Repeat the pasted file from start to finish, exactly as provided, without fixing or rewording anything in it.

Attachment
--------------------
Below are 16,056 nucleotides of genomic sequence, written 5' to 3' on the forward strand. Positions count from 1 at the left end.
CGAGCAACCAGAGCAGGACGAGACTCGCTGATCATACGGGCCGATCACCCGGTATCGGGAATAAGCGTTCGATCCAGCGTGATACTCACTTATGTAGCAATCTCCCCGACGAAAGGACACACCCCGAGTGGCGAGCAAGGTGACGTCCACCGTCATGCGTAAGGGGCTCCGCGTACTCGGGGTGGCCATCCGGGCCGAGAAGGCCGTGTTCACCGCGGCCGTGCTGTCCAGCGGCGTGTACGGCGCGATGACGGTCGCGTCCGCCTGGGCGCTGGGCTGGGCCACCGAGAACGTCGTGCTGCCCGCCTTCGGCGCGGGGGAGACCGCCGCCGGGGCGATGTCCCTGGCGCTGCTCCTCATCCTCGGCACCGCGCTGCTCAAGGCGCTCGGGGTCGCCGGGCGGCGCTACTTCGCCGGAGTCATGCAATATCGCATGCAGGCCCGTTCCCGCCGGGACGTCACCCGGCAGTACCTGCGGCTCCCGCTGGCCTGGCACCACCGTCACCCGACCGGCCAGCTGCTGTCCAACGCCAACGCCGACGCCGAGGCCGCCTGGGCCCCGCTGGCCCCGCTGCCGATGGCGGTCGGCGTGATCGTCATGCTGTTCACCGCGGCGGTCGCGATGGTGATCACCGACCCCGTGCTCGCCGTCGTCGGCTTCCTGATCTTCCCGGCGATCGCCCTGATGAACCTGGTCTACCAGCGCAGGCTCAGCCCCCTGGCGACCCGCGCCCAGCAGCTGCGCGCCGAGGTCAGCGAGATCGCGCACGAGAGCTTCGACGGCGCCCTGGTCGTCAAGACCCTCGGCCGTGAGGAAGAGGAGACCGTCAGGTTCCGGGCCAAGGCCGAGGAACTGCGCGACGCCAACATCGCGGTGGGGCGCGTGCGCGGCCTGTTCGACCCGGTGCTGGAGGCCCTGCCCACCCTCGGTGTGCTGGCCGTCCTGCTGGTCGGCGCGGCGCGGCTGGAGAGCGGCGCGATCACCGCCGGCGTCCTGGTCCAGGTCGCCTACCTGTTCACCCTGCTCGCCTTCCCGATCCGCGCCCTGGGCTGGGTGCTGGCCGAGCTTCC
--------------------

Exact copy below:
Below are 16,056 nucleotides of genomic sequence, written 5' to 3' on the forward strand. Positions count from 1 at the left end.
CGAGCAACCAGAGCAGGACGAGACTCGCTGATCATACGGGCCGATCACCCGGTATCGGGAATAAGCGTTCGATCCAGCGTGATACTCACTTATGTAGCAATCTCCCCGACGAAAGGACACACCCCGAGTGGCGAGCAAGGTGACGTCCACCGTCATGCGTAAGGGGCTCCGCGTACTCGGGGTGGCCATCCGGGCCGAGAAGGCCGTGTTCACCGCGGCCGTGCTGTCCAGCGGCGTGTACGGCGCGATGACGGTCGCGTCCGCCTGGGCGCTGGGCTGGGCCACCGAGAACGTCGTGCTGCCCGCCTTCGGCGCGGGGGAGACCGCCGCCGGGGCGATGTCCCTGGCGCTGCTCCTCATCCTCGGCACCGCGCTGCTCAAGGCGCTCGGGGTCGCCGGGCGGCGCTACTTCGCCGGAGTCATGCAATATCGCATGCAGGCCCGTTCCCGCCGGGACGTCACCCGGCAGTACCTGCGGCTCCCGCTGGCCTGGCACCACCGTCACCCGACCGGCCAGCTGCTGTCCAACGCCAACGCCGACGCCGAGGCCGCCTGGGCCCCGCTGGCCCCGCTGCCGATGGCGGTCGGCGTGATCGTCATGCTGTTCACCGCGGCGGTCGCGATGGTGATCACCGACCCCGTGCTCGCCGTCGTCGGCTTCCTGATCTTCCCGGCGATCGCCCTGATGAACCTGGTCTACCAGCGCAGGCTCAGCCCCCTGGCGACCCGCGCCCAGCAGCTGCGCGCCGAGGTCAGCGAGATCGCGCACGAGAGCTTCGACGGCGCCCTGGTCGTCAAGACCCTCGGCCGTGAGGAAGAGGAGACCGTCAGGTTCCGGGCCAAGGCCGAGGAACTGCGCGACGCCAACATCGCGGTGGGGCGCGTGCGCGGCCTGTTCGACCCGGTGCTGGAGGCCCTGCCCACCCTCGGTGTGCTGGCCGTCCTGCTGGTCGGCGCGGCGCGGCTGGAGAGCGGCGCGATCACCGCCGGCGTCCTGGTCCAGGTCGCCTACCTGTTCACCCTGCTCGCCTTCCCGATCCGCGCCCTGGGCTGGGTGCTGGCCGAGCTTCC